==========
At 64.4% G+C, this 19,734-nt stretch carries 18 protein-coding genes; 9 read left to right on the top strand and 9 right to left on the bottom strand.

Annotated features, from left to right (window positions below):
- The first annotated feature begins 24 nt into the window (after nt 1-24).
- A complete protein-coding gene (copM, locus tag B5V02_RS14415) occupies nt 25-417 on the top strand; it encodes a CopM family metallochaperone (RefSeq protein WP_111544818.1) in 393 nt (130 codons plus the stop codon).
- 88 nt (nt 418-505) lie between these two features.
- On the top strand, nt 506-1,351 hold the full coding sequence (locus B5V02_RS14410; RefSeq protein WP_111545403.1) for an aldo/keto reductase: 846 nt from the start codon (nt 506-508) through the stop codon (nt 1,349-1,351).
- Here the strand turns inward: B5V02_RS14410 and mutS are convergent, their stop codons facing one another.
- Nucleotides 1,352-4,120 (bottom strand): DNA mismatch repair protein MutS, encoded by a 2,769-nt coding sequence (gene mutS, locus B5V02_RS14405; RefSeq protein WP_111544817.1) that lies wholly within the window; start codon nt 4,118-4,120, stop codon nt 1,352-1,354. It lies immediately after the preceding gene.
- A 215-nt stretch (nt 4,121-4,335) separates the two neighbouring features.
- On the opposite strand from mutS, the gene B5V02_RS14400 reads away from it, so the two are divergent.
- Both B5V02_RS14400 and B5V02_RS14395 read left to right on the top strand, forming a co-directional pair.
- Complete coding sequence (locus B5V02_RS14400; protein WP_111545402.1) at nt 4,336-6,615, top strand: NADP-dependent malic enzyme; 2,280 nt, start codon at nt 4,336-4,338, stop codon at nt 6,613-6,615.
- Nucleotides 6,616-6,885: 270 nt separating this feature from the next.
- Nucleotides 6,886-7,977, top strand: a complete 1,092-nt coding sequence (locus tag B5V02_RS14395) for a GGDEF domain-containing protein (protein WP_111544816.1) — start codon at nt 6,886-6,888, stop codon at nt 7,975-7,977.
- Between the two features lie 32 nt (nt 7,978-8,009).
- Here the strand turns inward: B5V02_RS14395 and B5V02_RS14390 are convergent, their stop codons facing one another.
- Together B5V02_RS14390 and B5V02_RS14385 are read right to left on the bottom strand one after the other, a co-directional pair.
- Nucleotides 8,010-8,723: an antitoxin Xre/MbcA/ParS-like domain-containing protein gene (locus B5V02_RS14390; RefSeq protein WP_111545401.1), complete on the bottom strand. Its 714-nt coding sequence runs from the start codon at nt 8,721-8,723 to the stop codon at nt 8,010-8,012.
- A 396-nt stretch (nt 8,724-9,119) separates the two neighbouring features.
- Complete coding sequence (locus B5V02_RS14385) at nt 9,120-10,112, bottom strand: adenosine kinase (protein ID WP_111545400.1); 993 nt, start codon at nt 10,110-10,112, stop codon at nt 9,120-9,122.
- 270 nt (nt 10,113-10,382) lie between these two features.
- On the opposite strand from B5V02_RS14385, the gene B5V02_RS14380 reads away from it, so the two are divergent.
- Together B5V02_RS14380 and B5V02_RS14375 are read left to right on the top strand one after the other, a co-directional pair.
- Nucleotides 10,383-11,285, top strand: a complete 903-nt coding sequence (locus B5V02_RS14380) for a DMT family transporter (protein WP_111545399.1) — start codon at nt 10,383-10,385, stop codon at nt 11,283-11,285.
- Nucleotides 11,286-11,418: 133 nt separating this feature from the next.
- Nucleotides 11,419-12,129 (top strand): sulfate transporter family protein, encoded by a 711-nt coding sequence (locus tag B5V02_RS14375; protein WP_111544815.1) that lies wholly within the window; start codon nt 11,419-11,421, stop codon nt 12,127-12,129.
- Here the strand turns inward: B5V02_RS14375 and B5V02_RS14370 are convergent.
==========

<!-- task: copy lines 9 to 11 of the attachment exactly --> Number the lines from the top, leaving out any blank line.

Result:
- A 215-nt stretch (nt 4,121-4,335) separates the two neighbouring features.
- On the opposite strand from mutS, the gene B5V02_RS14400 reads away from it, so the two are divergent.
- Both B5V02_RS14400 and B5V02_RS14395 read left to right on the top strand, forming a co-directional pair.